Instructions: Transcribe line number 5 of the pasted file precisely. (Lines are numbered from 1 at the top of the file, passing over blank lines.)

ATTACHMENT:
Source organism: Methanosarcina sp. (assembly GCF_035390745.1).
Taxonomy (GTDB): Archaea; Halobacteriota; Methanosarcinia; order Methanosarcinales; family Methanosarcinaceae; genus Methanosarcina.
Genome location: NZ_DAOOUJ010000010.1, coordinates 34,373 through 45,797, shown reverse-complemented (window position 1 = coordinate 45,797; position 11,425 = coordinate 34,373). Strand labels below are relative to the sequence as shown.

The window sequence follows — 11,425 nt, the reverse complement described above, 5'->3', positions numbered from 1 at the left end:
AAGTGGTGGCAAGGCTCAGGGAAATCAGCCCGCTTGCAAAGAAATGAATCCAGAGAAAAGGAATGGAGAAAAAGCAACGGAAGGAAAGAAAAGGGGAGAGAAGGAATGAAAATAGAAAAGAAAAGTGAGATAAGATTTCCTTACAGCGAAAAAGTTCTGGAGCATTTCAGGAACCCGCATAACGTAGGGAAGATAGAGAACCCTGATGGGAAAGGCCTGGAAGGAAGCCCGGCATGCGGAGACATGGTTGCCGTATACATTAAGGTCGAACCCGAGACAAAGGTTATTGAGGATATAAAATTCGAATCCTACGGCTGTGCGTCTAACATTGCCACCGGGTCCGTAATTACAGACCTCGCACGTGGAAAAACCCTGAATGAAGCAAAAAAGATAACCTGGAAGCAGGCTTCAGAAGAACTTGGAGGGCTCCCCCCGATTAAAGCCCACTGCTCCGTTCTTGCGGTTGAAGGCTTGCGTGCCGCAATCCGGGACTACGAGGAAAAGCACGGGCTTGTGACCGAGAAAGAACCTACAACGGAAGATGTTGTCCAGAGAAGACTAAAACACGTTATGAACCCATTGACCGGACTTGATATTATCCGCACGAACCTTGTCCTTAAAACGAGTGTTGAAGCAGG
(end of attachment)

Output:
AAGTGGTGGCAAGGCTCAGGGAAATCAGCCCGCTTGCAAAGAAATGAATCCAGAGAAAAGGAATGGAGAAAAAGCAACGGAAGGAAAGAAAAGGGGAGAGAAGGAATGAAAATAGAAAAGAAAAGTGAGATAAGATTTCCTTACAGCGAAAAAGTTCTGGAGCATTTCAGGAACCCGCATAACGTAGGGAAGATAGAGAACCCTGATGGGAAAGGCCTGGAAGGAAGCCCGGCATGCGGAGACATGGTTGCCGTATACATTAAGGTCGAACCCGAGACAAAGGTTATTGAGGATATAAAATTCGAATCCTACGGCTGTGCGTCTAACATTGCCACCGGGTCCGTAATTACAGACCTCGCACGTGGAAAAACCCTGAATGAAGCAAAAAAGATAACCTGGAAGCAGGCTTCAGAAGAACTTGGAGGGCTCCCCCCGATTAAAGCCCACTGCTCCGTTCTTGCGGTTGAAGGCTTGCGTGCCGCAATCCGGGACTACGAGGAAAAGCACGGGCTTGTGACCGAGAAAGAACCTACAACGGAAGATGTTGTCCAGAGAAGACTAAAACACGTTATGAACCCATTGACCGGACTTGATATTATCCGCACGAACCTTGTCCTTAAAACGAGTGTTGAAGCAGG